John Smallwood, not a journalist who you might immediately relate to new media, gave perhaps the most fair and accurate opinion on what happened yesterday with the John Gruden rumors.
The story went from former Eagle Kyle Eckel's Facebook page, to a small TV station in Missouri (the reporter is from the Philly area), to Bleacher Report, to other Eagles blogs, and then had to be checked on by beat writers, who ultimately disproved the story before the Eagles issued their statement, which firmly denied the report.
Instead of taking to Twitter and his column to bash social media, blogs, and Twitter, the way so many other journalists will do today, Smallwood acknowledged the advantages of what we and so many others do. But he also pointed out the one area that has yet to be defined: What sorts of checks and balances are in place to deter folks in their basement, me, from spreading rumors based on little fact? [Philly.com]
But understand that traditional journalists have rules to follow, and there are penalties for breaking them.
A libel or slander suit is a powerful incentive for news organization to do their due diligence to confirm and reconfirm their facts.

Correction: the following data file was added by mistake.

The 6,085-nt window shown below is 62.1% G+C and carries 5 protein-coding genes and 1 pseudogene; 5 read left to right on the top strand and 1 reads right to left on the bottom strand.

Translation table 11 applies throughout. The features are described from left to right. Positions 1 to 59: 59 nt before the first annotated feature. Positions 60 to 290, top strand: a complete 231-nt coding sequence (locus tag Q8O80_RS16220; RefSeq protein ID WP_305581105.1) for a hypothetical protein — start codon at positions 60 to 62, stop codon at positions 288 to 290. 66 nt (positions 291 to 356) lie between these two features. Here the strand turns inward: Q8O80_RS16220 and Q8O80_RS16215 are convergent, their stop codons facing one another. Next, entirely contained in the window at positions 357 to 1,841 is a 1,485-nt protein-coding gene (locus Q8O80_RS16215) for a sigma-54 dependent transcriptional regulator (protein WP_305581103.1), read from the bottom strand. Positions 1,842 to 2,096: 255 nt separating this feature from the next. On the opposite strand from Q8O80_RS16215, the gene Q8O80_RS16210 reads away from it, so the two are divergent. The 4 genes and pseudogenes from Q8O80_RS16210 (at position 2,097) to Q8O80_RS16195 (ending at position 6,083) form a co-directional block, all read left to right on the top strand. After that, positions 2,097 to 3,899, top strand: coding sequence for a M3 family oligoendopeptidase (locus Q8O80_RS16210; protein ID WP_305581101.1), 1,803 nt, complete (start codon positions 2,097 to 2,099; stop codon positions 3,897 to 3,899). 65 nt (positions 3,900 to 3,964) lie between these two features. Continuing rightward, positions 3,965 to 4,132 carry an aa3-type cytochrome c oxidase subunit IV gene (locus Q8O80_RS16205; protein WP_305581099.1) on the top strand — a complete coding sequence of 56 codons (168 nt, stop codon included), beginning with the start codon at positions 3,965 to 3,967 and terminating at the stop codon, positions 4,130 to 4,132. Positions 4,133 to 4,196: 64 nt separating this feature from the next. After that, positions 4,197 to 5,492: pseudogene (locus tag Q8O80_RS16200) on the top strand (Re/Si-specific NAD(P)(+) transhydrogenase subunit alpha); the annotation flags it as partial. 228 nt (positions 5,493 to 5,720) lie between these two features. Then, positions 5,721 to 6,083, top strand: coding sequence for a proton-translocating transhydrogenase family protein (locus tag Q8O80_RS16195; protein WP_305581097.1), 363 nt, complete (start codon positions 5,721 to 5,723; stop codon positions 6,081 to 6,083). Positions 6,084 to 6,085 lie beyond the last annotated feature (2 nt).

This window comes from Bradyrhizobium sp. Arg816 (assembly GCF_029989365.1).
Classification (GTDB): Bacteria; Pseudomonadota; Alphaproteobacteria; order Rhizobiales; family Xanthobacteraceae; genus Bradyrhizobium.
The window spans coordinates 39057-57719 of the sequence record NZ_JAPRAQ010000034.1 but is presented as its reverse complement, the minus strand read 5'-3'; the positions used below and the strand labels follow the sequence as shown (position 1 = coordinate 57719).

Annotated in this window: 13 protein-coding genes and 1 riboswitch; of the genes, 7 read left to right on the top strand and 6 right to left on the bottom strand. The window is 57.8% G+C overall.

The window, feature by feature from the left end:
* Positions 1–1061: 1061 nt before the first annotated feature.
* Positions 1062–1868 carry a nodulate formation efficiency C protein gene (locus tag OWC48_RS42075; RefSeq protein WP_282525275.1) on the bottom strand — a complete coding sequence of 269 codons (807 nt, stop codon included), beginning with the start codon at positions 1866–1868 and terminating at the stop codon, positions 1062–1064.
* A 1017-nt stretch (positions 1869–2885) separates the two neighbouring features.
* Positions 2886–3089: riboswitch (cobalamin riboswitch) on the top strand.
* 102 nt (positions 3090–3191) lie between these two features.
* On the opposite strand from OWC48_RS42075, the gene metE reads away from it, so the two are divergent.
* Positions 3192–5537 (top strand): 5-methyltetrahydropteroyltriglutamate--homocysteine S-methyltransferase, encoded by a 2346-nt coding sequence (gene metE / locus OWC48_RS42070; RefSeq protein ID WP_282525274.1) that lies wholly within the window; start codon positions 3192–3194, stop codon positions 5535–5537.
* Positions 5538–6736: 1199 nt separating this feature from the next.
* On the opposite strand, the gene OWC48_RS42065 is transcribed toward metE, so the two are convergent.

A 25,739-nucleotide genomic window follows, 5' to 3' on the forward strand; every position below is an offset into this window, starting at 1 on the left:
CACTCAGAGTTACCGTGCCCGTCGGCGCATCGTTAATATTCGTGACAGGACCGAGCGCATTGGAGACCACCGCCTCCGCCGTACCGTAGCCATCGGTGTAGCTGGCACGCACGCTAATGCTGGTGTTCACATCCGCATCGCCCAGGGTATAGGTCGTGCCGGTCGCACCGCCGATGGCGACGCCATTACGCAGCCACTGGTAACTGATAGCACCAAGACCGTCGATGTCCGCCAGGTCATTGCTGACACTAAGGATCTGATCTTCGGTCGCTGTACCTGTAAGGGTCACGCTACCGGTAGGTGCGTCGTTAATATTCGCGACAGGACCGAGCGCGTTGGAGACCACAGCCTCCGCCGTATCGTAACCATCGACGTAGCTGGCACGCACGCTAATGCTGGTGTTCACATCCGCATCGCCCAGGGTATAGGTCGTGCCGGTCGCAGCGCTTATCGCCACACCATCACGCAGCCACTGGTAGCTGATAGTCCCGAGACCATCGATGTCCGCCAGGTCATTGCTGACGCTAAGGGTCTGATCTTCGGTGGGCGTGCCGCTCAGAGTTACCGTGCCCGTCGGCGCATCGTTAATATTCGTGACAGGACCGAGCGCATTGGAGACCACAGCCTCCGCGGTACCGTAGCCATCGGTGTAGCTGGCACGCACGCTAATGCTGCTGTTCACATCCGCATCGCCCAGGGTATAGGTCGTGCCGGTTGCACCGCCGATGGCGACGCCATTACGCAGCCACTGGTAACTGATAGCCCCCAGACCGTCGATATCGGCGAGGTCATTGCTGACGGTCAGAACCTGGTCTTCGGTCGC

But a loss of credibility with the people who trust us to deliver factual information is the greatest check and balance.
What are the rules for blogs or social networking?
I hate to get all smart and shit, but there was a concept during the Cold War called M.A.D., Mutual Assured Destruction, which basically deterred both the United States and the Soviet Union from launching nuclear attacks, simply because both sides could absorb the blow and retaliate.
The same principle applies here.
A journalist can't be completely reckless in reporting because, lawsuits aside, credibility is a difficult thing to regain once it's lost. Someone in my position, who isn't close to that level but does do this for a living, still has a lot to lose by being completely reckless- like, my job. Albeit one which I don't wear pants to.
But what is the drawback for someone with a hobby blog, popular Facebook page, or a Bleacher Report account? There is none. At least, not yet. And that sucks.
Now back to your regularly sheduled snark and pictures of Jeff Carter staring at blonde puck bunnies.